Graphing our views on a Nolan Chart reveals the diversity of opinion in America. More specificity in our political labels would benefit us in several ways:
- We could better identify our own views
- We could better identify where candidates stand
- We wouldn’t be forced to conform our thinking along a simplistic line that doesn’t account for the full scope of our views
In August 2011, a Reason-Rupe poll found that “Americans cannot easily be bundled into either the ‘liberal’ or ‘conservative’ groups.” The results of their poll fell fairly evenly: Conservatives made up 28%, Liberals 28%, Libertarians 24%, and Statists 20%.
Identifying someone as “Conservative” on a linear chart is overly simplistic. A Statist-leaning Conservative may believe in using subsidies and preferential regulations to support industries while using legislation to enforce traditional social values. A Libertarian-leaning Conservative may advocate a hands-off approach to business while limiting government’s role in private matters.
Political candidates are notoriously vague about their views. It’s in their best interest to appeal to as many constituents as possible. So once we’ve identified our own leanings on a Nolan Chart, it would be insightful to know where candidates stand. Graphing Donald Trump vs. Jeb Bush or Hillary Clinton vs. Bernie Sanders on a Nolan Chart would be very useful information.
The first step towards thinking freely is understanding how narrow political messages affect us all. Lumping ourselves into simplified categories such as “liberal” and “conservative” is inadequate. The best way to evaluate politicians and government is to stop trying to fit our complete universe of political views along a one-dimensional line. There are more than two ways to represent political thought.
– as originally published on AllSides.com
Few Americans think partisan bias affects their own reasoning. Yet many of us jump to prejudiced assumptions without even realizing it. Biased reasoning can sidetrack us or cause us to make illogical leaps that don’t actually support our premise.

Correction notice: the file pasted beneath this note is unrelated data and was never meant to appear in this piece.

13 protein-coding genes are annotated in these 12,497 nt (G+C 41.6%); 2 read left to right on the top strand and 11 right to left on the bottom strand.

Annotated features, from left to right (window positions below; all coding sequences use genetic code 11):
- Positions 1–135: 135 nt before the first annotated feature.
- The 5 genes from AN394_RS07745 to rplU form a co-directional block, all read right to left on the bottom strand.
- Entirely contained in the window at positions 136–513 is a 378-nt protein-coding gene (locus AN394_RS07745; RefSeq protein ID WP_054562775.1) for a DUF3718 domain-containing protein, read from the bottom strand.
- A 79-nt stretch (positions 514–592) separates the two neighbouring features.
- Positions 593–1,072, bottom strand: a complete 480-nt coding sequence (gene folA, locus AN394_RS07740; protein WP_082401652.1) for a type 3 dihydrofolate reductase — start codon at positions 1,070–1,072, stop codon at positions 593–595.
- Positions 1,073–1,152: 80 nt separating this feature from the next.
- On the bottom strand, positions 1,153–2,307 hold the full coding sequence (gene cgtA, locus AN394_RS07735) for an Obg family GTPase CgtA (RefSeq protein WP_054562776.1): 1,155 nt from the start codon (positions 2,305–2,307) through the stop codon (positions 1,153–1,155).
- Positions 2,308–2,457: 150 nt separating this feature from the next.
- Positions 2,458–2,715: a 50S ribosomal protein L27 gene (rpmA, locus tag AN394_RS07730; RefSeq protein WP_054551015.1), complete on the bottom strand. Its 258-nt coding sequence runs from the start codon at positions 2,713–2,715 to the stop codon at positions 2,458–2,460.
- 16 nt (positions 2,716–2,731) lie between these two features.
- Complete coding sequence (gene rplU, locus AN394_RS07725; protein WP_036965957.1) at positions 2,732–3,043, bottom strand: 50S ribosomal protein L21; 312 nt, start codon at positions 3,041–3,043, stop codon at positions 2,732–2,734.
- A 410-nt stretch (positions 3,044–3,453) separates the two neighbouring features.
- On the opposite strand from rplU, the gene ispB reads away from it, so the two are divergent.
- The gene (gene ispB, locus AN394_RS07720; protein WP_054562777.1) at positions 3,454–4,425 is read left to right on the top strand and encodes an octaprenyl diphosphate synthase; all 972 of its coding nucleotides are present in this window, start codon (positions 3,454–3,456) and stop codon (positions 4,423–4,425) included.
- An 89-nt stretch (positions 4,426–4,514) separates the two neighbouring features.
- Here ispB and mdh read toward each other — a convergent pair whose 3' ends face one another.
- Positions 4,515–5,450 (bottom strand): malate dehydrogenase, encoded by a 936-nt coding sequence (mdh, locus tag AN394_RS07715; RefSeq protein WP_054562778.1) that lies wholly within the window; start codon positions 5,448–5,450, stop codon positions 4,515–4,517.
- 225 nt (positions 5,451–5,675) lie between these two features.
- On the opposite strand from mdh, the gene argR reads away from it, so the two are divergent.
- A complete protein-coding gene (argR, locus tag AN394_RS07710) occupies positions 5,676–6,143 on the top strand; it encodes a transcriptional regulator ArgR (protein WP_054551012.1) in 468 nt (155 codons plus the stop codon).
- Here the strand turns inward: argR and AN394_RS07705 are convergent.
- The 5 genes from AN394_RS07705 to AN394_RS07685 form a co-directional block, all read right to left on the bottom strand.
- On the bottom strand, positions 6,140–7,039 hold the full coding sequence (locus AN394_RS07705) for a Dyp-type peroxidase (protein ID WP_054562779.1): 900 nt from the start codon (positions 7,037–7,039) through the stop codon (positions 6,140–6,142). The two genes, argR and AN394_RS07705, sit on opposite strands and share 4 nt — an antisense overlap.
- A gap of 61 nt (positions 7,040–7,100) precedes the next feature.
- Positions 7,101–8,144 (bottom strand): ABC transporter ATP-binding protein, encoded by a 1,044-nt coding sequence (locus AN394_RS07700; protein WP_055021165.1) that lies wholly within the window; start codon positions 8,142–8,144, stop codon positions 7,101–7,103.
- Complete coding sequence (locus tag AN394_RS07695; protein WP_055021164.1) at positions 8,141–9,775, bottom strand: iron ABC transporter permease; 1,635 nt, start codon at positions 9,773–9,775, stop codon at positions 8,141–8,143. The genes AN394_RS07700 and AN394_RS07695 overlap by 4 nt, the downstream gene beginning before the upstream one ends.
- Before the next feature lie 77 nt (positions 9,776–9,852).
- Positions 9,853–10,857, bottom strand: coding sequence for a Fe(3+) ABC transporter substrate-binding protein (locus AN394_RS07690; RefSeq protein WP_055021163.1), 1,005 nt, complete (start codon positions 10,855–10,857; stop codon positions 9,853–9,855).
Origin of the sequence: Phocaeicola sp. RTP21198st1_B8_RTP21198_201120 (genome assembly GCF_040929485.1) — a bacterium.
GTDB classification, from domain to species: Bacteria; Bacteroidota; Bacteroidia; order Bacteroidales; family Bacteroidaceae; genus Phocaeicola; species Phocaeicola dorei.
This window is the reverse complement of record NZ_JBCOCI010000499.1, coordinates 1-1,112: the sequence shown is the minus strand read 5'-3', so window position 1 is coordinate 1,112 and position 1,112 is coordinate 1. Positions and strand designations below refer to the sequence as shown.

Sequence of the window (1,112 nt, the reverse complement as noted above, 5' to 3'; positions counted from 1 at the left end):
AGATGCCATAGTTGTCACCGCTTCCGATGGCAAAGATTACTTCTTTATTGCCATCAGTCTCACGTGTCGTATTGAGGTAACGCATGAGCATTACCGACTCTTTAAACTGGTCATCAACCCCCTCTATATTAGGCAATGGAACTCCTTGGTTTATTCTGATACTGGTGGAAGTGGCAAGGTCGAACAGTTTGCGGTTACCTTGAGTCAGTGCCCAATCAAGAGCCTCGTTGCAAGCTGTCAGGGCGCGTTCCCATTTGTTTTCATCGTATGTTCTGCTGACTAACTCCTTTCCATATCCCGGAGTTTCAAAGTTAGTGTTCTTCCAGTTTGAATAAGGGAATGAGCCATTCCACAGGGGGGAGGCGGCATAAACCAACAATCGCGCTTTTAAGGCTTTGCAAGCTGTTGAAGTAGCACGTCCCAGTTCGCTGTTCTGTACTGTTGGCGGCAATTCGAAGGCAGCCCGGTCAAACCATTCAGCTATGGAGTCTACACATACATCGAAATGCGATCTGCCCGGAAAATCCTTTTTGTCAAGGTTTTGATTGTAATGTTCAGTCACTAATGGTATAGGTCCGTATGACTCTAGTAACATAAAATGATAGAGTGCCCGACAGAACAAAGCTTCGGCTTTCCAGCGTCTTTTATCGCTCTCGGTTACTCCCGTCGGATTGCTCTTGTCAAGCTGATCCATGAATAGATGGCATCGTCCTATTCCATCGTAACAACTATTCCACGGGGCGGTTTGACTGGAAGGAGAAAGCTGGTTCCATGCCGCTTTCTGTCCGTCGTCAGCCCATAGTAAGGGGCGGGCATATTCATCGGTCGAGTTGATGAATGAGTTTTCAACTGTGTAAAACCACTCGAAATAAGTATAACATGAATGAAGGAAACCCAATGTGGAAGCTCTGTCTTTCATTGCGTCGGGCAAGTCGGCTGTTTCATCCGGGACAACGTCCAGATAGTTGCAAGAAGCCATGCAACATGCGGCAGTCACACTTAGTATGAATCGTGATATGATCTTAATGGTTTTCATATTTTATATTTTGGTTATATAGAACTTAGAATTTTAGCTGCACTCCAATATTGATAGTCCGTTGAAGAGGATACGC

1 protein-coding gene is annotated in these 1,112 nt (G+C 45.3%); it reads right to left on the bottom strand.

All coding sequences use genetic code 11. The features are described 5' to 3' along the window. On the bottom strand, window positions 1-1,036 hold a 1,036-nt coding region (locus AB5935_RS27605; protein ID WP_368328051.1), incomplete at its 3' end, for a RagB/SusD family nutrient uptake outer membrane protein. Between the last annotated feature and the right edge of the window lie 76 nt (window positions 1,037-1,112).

Take the federal deficit for example. Voters often let tax quarrels and other partisan disputes divert their attention from the irresponsible behavior of both parties, allowing bad practices to continue.
In 2015 the federal government will borrow 14 cents of every dollar it spends. In the first 200 years of its history, the U.S. government rarely ran a deficit except during wartime and financial crisis. But since 1960, the federal government has nearly always spent more than they’ve taken in.
As of August 2015, our National Debt is $18,152,809,942,589 and growing rapidly. That’s about $57,000 for every man, woman and child in the United States. In 2014, taxpayers spent more than twice as much on interest payments as they did on transportation infrastructure, and over three times as much as they spent on education. But because of the budget deficit, we have no chance of ever slowing the growth of our debt.
Whenever politicians address the deficit problem, it always seems to turn into a dispute over taxes. But the truth is that spending and taxes are two different issues.
U.S. tax laws are often unfair and inequitable. As I’ve talked about before, the corporate world is intimately involved in law creation, with armies of lawyers and lobbyists at work to pass advantageous tax rules. The result is a distorted system in which some businesses pay substantially less in taxes than others.